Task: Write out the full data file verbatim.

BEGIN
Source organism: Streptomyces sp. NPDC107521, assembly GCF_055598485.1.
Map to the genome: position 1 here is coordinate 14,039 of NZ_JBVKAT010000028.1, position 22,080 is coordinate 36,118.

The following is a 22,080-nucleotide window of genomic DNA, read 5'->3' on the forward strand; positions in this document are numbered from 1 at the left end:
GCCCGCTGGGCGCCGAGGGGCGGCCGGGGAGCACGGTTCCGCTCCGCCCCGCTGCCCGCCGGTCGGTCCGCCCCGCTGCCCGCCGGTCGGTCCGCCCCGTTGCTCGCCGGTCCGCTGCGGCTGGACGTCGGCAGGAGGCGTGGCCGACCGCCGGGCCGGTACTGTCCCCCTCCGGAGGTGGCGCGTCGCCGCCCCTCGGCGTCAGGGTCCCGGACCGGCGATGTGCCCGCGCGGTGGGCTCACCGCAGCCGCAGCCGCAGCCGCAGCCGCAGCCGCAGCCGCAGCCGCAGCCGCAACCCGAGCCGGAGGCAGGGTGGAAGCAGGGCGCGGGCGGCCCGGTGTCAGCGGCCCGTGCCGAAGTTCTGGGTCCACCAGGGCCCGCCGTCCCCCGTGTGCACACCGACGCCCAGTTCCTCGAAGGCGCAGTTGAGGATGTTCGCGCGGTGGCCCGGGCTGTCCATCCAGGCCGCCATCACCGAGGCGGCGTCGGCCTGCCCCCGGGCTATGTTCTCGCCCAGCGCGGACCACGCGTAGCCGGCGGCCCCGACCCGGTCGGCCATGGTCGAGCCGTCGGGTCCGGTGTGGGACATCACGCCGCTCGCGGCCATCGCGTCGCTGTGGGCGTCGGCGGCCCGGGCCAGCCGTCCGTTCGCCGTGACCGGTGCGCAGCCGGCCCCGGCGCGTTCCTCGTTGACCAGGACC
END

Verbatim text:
Source organism: Streptomyces sp. NPDC107521, assembly GCF_055598485.1.
Map to the genome: position 1 here is coordinate 14,039 of NZ_JBVKAT010000028.1, position 22,080 is coordinate 36,118.

The following is a 22,080-nucleotide window of genomic DNA, read 5'->3' on the forward strand; positions in this document are numbered from 1 at the left end:
GCCCGCTGGGCGCCGAGGGGCGGCCGGGGAGCACGGTTCCGCTCCGCCCCGCTGCCCGCCGGTCGGTCCGCCCCGCTGCCCGCCGGTCGGTCCGCCCCGTTGCTCGCCGGTCCGCTGCGGCTGGACGTCGGCAGGAGGCGTGGCCGACCGCCGGGCCGGTACTGTCCCCCTCCGGAGGTGGCGCGTCGCCGCCCCTCGGCGTCAGGGTCCCGGACCGGCGATGTGCCCGCGCGGTGGGCTCACCGCAGCCGCAGCCGCAGCCGCAGCCGCAGCCGCAGCCGCAGCCGCAGCCGCAACCCGAGCCGGAGGCAGGGTGGAAGCAGGGCGCGGGCGGCCCGGTGTCAGCGGCCCGTGCCGAAGTTCTGGGTCCACCAGGGCCCGCCGTCCCCCGTGTGCACACCGACGCCCAGTTCCTCGAAGGCGCAGTTGAGGATGTTCGCGCGGTGGCCCGGGCTGTCCATCCAGGCCGCCATCACCGAGGCGGCGTCGGCCTGCCCCCGGGCTATGTTCTCGCCCAGCGCGGACCACGCGTAGCCGGCGGCCCCGACCCGGTCGGCCATGGTCGAGCCGTCGGGTCCGGTGTGGGACATCACGCCGCTCGCGGCCATCGCGTCGCTGTGGGCGTCGGCGGCCCGGGCCAGCCGTCCGTTCGCCGTGACCGGTGCGCAGCCGGCCCCGGCGCGTTCCTCGTTGACCAGGACC